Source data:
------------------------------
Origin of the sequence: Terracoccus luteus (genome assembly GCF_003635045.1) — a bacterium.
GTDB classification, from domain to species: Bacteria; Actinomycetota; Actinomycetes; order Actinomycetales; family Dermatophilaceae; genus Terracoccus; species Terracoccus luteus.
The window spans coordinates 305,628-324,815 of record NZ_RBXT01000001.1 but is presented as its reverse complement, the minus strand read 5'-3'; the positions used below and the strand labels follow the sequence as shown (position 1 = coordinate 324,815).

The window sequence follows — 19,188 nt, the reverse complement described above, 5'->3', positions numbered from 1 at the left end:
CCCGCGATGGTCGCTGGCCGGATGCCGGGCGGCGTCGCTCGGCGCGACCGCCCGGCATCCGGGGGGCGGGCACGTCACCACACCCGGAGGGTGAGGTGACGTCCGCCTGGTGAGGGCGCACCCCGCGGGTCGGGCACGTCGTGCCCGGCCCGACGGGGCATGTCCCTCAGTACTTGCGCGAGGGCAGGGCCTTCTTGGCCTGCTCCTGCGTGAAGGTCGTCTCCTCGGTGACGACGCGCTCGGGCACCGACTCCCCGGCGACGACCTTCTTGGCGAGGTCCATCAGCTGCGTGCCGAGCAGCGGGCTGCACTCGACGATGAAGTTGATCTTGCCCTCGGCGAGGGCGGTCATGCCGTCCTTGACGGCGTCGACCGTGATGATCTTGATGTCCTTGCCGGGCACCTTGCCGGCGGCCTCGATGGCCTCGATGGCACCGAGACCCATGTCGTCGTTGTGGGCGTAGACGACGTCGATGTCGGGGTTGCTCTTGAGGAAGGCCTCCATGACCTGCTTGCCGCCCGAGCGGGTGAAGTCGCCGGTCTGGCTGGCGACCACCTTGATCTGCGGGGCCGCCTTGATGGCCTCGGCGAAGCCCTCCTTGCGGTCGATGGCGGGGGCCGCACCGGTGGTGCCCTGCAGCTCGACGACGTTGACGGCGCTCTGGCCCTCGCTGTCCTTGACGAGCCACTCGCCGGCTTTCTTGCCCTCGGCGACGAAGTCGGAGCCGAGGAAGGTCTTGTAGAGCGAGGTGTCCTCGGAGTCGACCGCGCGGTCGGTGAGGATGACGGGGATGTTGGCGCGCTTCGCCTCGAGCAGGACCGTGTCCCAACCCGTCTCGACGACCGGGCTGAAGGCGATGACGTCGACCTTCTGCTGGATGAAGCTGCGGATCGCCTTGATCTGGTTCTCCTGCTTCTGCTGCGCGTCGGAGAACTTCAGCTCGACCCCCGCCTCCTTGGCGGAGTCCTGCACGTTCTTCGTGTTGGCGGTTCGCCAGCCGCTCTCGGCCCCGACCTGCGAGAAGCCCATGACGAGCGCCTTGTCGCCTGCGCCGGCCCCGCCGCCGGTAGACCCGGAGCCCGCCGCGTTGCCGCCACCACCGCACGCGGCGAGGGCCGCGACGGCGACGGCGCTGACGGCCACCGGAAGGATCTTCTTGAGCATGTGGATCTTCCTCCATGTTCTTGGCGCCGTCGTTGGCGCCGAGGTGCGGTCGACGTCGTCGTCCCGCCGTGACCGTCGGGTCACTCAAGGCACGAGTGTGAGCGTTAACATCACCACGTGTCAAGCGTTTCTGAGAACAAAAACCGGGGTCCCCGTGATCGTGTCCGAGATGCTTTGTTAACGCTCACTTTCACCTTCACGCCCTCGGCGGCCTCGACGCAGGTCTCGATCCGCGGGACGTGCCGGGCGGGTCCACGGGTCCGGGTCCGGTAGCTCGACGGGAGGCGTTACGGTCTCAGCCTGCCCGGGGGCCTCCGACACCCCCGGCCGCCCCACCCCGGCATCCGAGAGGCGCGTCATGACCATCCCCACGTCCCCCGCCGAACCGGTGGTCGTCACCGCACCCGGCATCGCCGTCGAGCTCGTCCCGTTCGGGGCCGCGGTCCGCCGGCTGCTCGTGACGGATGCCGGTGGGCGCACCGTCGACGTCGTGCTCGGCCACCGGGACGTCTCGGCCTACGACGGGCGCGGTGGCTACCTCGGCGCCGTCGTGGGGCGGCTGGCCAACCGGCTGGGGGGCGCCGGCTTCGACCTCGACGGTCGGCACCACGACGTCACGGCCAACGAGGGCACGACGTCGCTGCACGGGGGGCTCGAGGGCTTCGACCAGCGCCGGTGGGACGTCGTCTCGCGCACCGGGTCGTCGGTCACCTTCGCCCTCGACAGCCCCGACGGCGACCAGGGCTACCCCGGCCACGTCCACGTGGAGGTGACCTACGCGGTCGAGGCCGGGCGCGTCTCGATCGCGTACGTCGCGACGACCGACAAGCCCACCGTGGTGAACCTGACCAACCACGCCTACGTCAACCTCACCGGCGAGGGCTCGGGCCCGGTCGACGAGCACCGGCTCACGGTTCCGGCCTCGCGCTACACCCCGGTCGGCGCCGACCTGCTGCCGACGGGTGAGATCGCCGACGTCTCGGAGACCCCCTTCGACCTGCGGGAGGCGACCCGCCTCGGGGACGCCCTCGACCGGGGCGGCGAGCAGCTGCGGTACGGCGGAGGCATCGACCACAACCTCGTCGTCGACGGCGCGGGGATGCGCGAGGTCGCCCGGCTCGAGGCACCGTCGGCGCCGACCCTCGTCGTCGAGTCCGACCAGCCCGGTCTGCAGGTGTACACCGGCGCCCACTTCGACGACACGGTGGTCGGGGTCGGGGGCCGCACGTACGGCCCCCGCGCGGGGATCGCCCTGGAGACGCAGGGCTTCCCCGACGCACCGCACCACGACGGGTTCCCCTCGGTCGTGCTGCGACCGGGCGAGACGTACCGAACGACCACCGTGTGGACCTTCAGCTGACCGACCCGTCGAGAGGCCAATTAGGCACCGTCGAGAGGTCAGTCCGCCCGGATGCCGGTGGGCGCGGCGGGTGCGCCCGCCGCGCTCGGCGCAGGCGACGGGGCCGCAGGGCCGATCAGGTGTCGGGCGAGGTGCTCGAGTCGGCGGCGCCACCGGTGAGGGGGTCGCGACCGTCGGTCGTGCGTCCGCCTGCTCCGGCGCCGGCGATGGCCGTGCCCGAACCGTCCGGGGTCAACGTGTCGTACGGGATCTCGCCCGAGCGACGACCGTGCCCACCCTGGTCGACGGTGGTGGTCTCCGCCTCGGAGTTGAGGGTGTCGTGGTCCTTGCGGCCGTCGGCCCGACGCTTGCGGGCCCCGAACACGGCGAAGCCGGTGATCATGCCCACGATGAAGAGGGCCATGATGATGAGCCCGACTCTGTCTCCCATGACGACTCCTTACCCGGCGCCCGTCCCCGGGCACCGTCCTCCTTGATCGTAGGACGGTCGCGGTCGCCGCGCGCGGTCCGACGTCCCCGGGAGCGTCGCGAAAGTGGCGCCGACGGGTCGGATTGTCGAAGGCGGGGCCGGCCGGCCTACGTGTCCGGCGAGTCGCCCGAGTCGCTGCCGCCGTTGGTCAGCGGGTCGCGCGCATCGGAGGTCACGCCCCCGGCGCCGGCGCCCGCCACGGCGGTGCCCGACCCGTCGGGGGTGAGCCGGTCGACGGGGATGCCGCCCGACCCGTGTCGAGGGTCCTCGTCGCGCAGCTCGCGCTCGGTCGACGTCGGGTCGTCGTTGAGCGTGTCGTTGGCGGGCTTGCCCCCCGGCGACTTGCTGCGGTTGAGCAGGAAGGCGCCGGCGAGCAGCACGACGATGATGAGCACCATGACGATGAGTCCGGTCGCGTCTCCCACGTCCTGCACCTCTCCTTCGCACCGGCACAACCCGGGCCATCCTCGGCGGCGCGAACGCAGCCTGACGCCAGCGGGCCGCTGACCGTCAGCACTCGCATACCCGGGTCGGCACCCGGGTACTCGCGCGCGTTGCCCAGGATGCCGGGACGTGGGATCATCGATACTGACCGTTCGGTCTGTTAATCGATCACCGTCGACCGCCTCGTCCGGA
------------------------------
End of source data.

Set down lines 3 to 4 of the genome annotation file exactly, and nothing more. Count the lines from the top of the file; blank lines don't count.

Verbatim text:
The window spans coordinates 305,628-324,815 of record NZ_RBXT01000001.1 but is presented as its reverse complement, the minus strand read 5'-3'; the positions used below and the strand labels follow the sequence as shown (position 1 = coordinate 324,815).

The window sequence follows — 19,188 nt, the reverse complement described above, 5'->3', positions numbered from 1 at the left end: